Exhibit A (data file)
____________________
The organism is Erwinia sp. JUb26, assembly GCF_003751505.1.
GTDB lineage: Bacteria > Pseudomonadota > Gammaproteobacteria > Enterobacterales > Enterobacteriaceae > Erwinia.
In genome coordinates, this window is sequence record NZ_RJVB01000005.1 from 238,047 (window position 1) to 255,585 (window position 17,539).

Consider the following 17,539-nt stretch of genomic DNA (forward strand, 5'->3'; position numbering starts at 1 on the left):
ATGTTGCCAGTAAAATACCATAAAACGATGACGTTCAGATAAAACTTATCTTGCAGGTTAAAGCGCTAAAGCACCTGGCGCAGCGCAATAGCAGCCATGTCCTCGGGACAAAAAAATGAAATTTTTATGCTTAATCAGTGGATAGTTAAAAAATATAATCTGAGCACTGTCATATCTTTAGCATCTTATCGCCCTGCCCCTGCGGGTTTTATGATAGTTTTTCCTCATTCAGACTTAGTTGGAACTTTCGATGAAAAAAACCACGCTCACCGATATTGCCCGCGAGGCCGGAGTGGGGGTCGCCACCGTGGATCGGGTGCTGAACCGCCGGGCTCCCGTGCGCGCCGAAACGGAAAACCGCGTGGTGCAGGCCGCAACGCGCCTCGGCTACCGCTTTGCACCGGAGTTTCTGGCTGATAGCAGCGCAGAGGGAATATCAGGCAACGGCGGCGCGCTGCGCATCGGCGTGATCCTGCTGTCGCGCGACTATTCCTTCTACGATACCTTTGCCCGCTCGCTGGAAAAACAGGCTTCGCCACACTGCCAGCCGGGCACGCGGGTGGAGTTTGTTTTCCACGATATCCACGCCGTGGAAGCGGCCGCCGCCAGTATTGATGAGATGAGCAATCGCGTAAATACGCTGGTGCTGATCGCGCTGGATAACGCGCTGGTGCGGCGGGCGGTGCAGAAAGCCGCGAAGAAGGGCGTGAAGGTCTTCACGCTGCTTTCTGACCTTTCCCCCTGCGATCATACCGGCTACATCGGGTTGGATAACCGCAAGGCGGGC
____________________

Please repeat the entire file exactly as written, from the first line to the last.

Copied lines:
The organism is Erwinia sp. JUb26, assembly GCF_003751505.1.
GTDB lineage: Bacteria > Pseudomonadota > Gammaproteobacteria > Enterobacterales > Enterobacteriaceae > Erwinia.
In genome coordinates, this window is sequence record NZ_RJVB01000005.1 from 238,047 (window position 1) to 255,585 (window position 17,539).

Consider the following 17,539-nt stretch of genomic DNA (forward strand, 5'->3'; position numbering starts at 1 on the left):
ATGTTGCCAGTAAAATACCATAAAACGATGACGTTCAGATAAAACTTATCTTGCAGGTTAAAGCGCTAAAGCACCTGGCGCAGCGCAATAGCAGCCATGTCCTCGGGACAAAAAAATGAAATTTTTATGCTTAATCAGTGGATAGTTAAAAAATATAATCTGAGCACTGTCATATCTTTAGCATCTTATCGCCCTGCCCCTGCGGGTTTTATGATAGTTTTTCCTCATTCAGACTTAGTTGGAACTTTCGATGAAAAAAACCACGCTCACCGATATTGCCCGCGAGGCCGGAGTGGGGGTCGCCACCGTGGATCGGGTGCTGAACCGCCGGGCTCCCGTGCGCGCCGAAACGGAAAACCGCGTGGTGCAGGCCGCAACGCGCCTCGGCTACCGCTTTGCACCGGAGTTTCTGGCTGATAGCAGCGCAGAGGGAATATCAGGCAACGGCGGCGCGCTGCGCATCGGCGTGATCCTGCTGTCGCGCGACTATTCCTTCTACGATACCTTTGCCCGCTCGCTGGAAAAACAGGCTTCGCCACACTGCCAGCCGGGCACGCGGGTGGAGTTTGTTTTCCACGATATCCACGCCGTGGAAGCGGCCGCCGCCAGTATTGATGAGATGAGCAATCGCGTAAATACGCTGGTGCTGATCGCGCTGGATAACGCGCTGGTGCGGCGGGCGGTGCAGAAAGCCGCGAAGAAGGGCGTGAAGGTCTTCACGCTGCTTTCTGACCTTTCCCCCTGCGATCATACCGGCTACATCGGGTTGGATAACCGCAAGGCGGGC